4. With respect to Obama and Netanyahu, it is “pay attention to what I do, and ignore what I say”. Obama’s actions show him to be a clear Jew-hater determined to destroy Jewish Israel. Netanyahu’s heart appears to lie far more to the left than he is depicted. Just like Barak and Livni, he is always trying to appease Obama at Jewish Israel’s expense. It may well be that he does this because he wants to, not because he has to.

  15. Yamit, your near photographic memory does not seem to help your understanding of what you read and remember.

    Glick has come down hard on Netanyahu in this and many other articles.

    If however, “coming down hard” means to you that she must agree with you and say that

    BB should be put against a wall and shot for treason

    , then from your perspective, she never has come down hard on Netanyahu.

    Your perspective however derives from the alternate universe you live in, which is neither shared by me nor the vast majority of others, including the majority of those who contribute to this blog.

  16. Uncle and I admire all 150,000 and especially you for being vocal.

    Listen in most cases I do get her message. Just maybe I am not swift enough to understand. Everyday I learn something new and each day I find how little I really know about Israel. She believes she is fighting for Israel and I can’t fault her for that.

    What I do know and believe is Israel is our true, trusted friend and ally and I would shout that from the roof tops.

    I just hate to see a good friend being bombarded by world knuckleheads and anti-Semites for not one good reason and I trust God/G-d see that as well. (Just in case I remind Him daily)

  17. ron you confuse the person and her persona and profile with the message. According to you description, there are over 150,000 others here that can fit your idealized description. Me included.

    ron I could have stayed in the States and made a few mil. more than I made here? Who can say? I made my few mil here lost some and made it back, no big deal. I never felt deprived or lacking for anything by moving here. I wouldn’t change a second of my life and I’m sure most other like me feel the same.

    This country rocks on all 10 cylinders 24×7. There is so much energy it takes your breath away. We are the only people who know what her history (future) will be before it happens. We know the end and the end game but it must be played out using different scripts but each at the end finding the same destination.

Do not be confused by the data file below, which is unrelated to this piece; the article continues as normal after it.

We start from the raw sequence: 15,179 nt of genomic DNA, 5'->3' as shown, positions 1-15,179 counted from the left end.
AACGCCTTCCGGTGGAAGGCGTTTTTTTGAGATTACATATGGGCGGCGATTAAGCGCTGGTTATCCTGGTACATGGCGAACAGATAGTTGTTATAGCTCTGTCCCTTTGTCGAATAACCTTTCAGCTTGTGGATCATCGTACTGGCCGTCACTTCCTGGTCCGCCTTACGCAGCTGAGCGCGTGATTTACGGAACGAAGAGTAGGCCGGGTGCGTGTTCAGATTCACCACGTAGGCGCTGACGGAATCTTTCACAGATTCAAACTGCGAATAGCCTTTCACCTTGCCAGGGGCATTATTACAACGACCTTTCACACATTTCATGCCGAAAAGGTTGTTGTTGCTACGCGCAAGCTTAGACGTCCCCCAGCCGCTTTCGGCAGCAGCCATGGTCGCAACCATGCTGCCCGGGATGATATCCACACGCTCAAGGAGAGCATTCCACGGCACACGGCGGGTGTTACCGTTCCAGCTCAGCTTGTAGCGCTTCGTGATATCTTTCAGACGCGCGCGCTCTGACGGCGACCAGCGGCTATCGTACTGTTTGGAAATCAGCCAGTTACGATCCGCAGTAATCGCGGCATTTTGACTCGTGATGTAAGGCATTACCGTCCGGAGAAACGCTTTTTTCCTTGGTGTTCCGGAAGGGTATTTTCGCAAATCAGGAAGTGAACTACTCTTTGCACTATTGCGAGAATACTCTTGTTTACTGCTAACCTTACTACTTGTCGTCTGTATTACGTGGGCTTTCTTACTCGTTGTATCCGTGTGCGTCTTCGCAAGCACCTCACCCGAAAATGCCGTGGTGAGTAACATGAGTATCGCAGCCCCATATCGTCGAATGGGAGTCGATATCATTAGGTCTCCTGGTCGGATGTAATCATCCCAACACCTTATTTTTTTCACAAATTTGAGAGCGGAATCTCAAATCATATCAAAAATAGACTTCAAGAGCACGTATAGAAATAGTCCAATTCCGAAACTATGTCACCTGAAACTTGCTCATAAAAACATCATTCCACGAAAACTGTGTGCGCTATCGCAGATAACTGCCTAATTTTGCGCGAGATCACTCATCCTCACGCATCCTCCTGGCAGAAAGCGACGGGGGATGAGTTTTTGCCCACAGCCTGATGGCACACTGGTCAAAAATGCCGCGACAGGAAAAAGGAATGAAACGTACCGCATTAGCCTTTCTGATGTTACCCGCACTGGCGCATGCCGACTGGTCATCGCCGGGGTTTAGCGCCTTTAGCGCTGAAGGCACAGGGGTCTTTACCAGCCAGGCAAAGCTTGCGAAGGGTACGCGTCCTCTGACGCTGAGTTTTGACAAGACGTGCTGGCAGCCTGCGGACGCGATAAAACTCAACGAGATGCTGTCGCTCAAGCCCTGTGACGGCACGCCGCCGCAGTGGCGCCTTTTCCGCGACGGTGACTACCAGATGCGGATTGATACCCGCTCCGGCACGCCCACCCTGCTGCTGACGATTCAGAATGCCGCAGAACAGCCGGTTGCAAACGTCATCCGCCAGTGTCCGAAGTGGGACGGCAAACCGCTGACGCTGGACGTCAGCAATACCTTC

I wouldn’t want to say more of a personal nature as some might consider it too selfaggrandizing.

  18. ron you confuse the person and her persona and profile with the message. According to you description, there are over 150,000 others here that can fit your idealized description. Me included.

  19. Yes Sir

    I get the message.

    I still like her. I admire her for making aliyah to Israel, joining the IDF serving Israel. I guess she could have remained in the US and become a voice for Israel here. Having said that, I am sure it was more important to come home and be an Israeli.

  20. There are time when she came down on BB and on occasions have supported him.

    Show me where she ever came down hard on BB.

    I believe she has Israel at heart and cares. Maybe we can at least agree here.

    Who cares what she has at heart. This isn’t personal either her commentary is accurate and tue or it’s not. I say mostly not and I think I explained why not.
    What she is doing with Latma is a 1000 times better and more effective than all of the thousand Op ed’s she has written over the years.

    I have a near photographic memory and remember stuff she wrote ten years ago almost verbatim. Commentators rely on the public short attention span and even shorter memory.

    When I think she is wrong I say so.

  21. Uncle, I do like Caroline Glick and I am quite aware you are not crazy about her, or better still mostly not in agreement with her.

    I am stuck since I don’t understand the workings or politics of Israel.

    There are time when she came down on BB and on occasions have supported him.

    I believe she has Israel at heart and cares. Maybe we can at least agree here.

  22. Everything Glick says here so belatedly I have been saying for years ad-nausea.

    What bothers me is her willingness to absolve BB and place it all on Barak. Even if it were true BB should be put against a wall and shot for treason. He is most unworthy of the position of PM. I can’t be sure BB is not corrupted either. At this Point I assume they are all compromised.

    BB has a coalition option of an all right of center coalition that he doesn’t cave all the way to Obama could last for the duration even without kadima.

    Glick prefers Kadima which shows her true colors: BB at any price and blame everybody else for his weakness of Character and blind ambition for power. Must have been some romance between them.

    If this were happening to any other country I would be laughing. I can’t laugh.